Kaichos Kaichos Kaichos - one of the most important books of the modern age (of many such examples) and you haven't even bothered to read it? Darwin didn't have a lot to go on, but he realized there was no reason to suppose constant gradual change. His view seems to be that the overall effect is constant gradual change but this could be achieved in fits and starts.

But seriously, I wasn't even referring to Darwin's outdated and no longer accepted understanding of his theory. I was talking about the more modern synthesis.

By the way - you just got baited. Although I was talking about the modern theory, I deliberately paraphrased Darwin in the section you quoted me on just in case someone hungup on Darwin wanted to try and tell us about phyletic gradualism. The best bit was getting you to agree 'absolutely' with Darwin, before launching into a criticism of him.

And then the evolutionist wish-fulfillment fantasy of Punctuated Equilibrium.

Yeah - Gould may have oversold the case by implying that the biologists hadn't thought of it before. But they had. He did do well at explicitly laying it out. But I just described the result of Punctuated Equilibrium (the actual process is quite technical) and you said 'Absolutely.' so I am assuming by 'wish fulfilment' you were being self-referential?

The case is much more complicated since the words are not being used the same way by the same people (they are not precise words, 'sudden' in geological terms might mean 10million years or 100,000 years for example) - but just realize the killer argument you thought you had is a steaming pile of poo that needs a lot of shining before it can be presented.

Now that the lesson ends: Did you have anything to say about survival of the fittest or morals?


This message is a reply to:
 Message 56 by Kaichos Man, posted 06-05-2010 5:59 AM Kaichos Man has responded

Replies to this message:
 Message 59 by Kaichos Man, posted 06-05-2010 7:30 AM Modulous has responded

  
Dr Adequate
Member
Posts: 16107
Joined: 07-20-2006
Member Rating: 7.7


Message 58 of 64 (563490)
06-05-2010 7:30 AM
Reply to: Message 56 by Kaichos Man
06-05-2010 5:59 AM


Re: Now, now.
For 110 years this evidence contradicted the theory. Darwin was sure that future fossil discoveries would exhibit his gradualism. They didn't.

A long, long, silence.

Until, two years after Darwin published, someone discovered Archaeopteryx, and proved him right. What a "long, long, silence", eh?

And then the evolutionist wish-fulfillment fantasy of Punctuated Equilibrium.

Ah, yes, the concept of punctuated equilibrium which Darwin enunciated in the Origin Of Species:

The period during which each species underwent modification, though long as measured by years, was probably short in comparison with that during which it remained without undergoing any change. --- Charles Darwin, On The Origin Of Species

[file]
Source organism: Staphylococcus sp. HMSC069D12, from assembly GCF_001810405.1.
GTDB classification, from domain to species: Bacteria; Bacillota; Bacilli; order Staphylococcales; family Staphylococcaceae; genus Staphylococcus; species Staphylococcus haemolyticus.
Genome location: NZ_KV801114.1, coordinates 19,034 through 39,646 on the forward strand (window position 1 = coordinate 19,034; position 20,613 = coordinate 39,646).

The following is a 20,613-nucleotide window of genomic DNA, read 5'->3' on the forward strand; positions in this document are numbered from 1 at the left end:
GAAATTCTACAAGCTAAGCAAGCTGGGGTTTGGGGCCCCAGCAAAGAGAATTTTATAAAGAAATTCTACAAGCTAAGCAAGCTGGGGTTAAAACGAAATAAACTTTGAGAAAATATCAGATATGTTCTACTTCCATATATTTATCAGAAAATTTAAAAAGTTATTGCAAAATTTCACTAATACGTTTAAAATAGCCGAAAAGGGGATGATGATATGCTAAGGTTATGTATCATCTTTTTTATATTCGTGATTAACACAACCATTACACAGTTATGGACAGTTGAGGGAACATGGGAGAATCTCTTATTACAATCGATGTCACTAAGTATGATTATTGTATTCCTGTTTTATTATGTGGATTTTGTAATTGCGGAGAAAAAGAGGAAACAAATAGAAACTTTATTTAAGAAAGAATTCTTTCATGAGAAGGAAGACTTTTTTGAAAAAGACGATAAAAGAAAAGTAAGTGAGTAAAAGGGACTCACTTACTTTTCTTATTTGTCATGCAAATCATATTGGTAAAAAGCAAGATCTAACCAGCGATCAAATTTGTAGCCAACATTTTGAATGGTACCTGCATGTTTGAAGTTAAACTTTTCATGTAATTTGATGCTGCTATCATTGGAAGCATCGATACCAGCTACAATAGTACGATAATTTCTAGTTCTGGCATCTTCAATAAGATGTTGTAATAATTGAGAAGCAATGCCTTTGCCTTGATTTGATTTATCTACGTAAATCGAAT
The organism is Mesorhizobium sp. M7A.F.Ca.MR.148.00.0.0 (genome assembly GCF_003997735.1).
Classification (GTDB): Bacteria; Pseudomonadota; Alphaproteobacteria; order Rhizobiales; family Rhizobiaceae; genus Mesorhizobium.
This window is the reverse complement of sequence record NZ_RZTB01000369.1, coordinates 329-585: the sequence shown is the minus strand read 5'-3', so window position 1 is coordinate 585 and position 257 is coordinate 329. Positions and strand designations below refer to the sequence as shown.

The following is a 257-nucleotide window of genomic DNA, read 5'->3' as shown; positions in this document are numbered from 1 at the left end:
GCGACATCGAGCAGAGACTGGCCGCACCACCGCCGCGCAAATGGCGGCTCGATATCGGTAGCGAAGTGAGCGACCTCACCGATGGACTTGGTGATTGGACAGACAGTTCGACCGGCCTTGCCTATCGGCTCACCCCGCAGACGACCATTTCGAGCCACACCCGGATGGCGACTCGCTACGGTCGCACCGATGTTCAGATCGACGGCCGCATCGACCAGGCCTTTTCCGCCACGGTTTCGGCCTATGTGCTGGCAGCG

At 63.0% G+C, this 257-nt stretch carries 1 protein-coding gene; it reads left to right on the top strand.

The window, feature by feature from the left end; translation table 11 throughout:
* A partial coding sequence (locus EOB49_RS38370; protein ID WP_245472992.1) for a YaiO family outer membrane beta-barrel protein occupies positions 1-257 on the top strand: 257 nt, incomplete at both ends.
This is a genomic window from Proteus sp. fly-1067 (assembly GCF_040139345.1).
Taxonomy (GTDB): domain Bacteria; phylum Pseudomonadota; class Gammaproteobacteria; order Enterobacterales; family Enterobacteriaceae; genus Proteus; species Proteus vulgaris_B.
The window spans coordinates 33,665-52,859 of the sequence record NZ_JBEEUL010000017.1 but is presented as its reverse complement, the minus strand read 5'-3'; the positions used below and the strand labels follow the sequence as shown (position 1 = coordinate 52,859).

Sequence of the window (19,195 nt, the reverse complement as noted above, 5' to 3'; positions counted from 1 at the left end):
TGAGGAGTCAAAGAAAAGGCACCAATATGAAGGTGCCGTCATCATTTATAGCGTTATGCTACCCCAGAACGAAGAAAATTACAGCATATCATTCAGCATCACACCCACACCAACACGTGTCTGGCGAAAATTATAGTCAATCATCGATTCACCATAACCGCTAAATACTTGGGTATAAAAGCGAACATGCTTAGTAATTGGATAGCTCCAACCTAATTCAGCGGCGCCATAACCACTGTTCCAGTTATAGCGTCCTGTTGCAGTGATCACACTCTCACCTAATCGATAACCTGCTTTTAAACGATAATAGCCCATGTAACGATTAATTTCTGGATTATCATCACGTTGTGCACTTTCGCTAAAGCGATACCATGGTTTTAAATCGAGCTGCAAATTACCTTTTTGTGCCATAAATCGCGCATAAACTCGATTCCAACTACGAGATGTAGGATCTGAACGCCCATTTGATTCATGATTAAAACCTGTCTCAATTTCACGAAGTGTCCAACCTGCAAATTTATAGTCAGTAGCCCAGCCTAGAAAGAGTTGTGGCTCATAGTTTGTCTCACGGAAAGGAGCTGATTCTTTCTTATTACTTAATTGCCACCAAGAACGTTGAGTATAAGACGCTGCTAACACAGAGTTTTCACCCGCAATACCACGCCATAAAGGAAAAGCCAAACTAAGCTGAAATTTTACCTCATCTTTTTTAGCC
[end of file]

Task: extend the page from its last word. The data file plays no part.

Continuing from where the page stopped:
The smaller isolated population defies mathematics and out-mutates the larger, unisolated population. Illogical, yes, but hey- it's all we've got.

This gibberish is ... well ... gibberish ... but it appears to refer back to stupid lies which you have already told on these forums and have already been proven false by reference to the facts.

And it's got to be better than a massive, conclusive, rock-solid, worldwide, disproof of Darwinian Gradualism.

The theory backs this up? No. The theory, very nervously and with obvious embarrassment, attempts to accommodate this fact.

And succeeds only in the mind of the most dogmatically resolute evolutionist.

You are a tiresome little person, aren't you? You have already posted this nonsense and failed and been proved wrong, and yet you'll drool out the same idiocy on yet this thread in a pathetic attempt to dirty another thread with your lies.

Edited by Dr Adequate, : No reason given.


This message is a reply to:
 Message 56 by Kaichos Man, posted 06-05-2010 5:59 AM Kaichos Man has not yet responded

  
Kaichos Man
Member (Idle past 2779 days)
Posts: 250
From: Tasmania, Australia
Joined: 10-03-2009


Message 59 of 64 (563491)
06-05-2010 7:30 AM
Reply to: Message 57 by Modulous
06-05-2010 6:40 AM


Re: did you mean 'then, then'?
By the way - you just got baited. Although I was talking about the modern theory, I deliberately paraphrased Darwin in the section you quoted me on just in case someone hungup on Darwin wanted to try and tell us about phyletic gradualism. The best bit was getting you to agree 'absolutely' with Darwin, before launching into a criticism of him.

Assuming you paraphrased him accurately, I don't see the reason for your victory celebrations. Darwin was saying that the evidence for phyletic gradualism wasn't there. It isn't. I was -and am- agreeing with him.